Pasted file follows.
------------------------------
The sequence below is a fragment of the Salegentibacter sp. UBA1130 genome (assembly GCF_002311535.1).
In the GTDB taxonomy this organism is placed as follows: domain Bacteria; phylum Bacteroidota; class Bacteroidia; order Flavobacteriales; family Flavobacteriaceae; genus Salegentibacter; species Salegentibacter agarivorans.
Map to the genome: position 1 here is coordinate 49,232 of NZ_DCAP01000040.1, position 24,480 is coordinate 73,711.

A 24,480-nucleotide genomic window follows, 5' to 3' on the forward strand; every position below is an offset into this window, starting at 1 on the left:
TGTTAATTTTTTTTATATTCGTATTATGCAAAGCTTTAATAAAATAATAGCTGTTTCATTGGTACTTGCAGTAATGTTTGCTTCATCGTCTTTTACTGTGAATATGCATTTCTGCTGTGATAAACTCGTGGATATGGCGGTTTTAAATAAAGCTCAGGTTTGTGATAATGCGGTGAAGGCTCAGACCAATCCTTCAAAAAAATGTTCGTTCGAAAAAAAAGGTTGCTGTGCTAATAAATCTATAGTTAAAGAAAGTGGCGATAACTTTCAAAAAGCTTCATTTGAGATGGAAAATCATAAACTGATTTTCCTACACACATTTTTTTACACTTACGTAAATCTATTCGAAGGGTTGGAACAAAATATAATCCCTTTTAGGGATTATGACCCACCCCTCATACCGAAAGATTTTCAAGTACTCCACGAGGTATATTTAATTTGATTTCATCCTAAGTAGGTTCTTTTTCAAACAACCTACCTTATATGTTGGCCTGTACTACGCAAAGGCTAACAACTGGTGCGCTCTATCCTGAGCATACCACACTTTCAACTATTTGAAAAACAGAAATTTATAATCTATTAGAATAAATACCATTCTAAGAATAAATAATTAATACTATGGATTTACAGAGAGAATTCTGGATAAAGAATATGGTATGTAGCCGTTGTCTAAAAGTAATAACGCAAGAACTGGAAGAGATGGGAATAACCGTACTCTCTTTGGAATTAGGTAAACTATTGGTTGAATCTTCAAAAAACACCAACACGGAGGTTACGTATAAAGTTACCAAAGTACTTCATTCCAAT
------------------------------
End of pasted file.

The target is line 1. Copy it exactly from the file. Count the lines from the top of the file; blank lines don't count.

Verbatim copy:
The sequence below is a fragment of the Salegentibacter sp. UBA1130 genome (assembly GCF_002311535.1).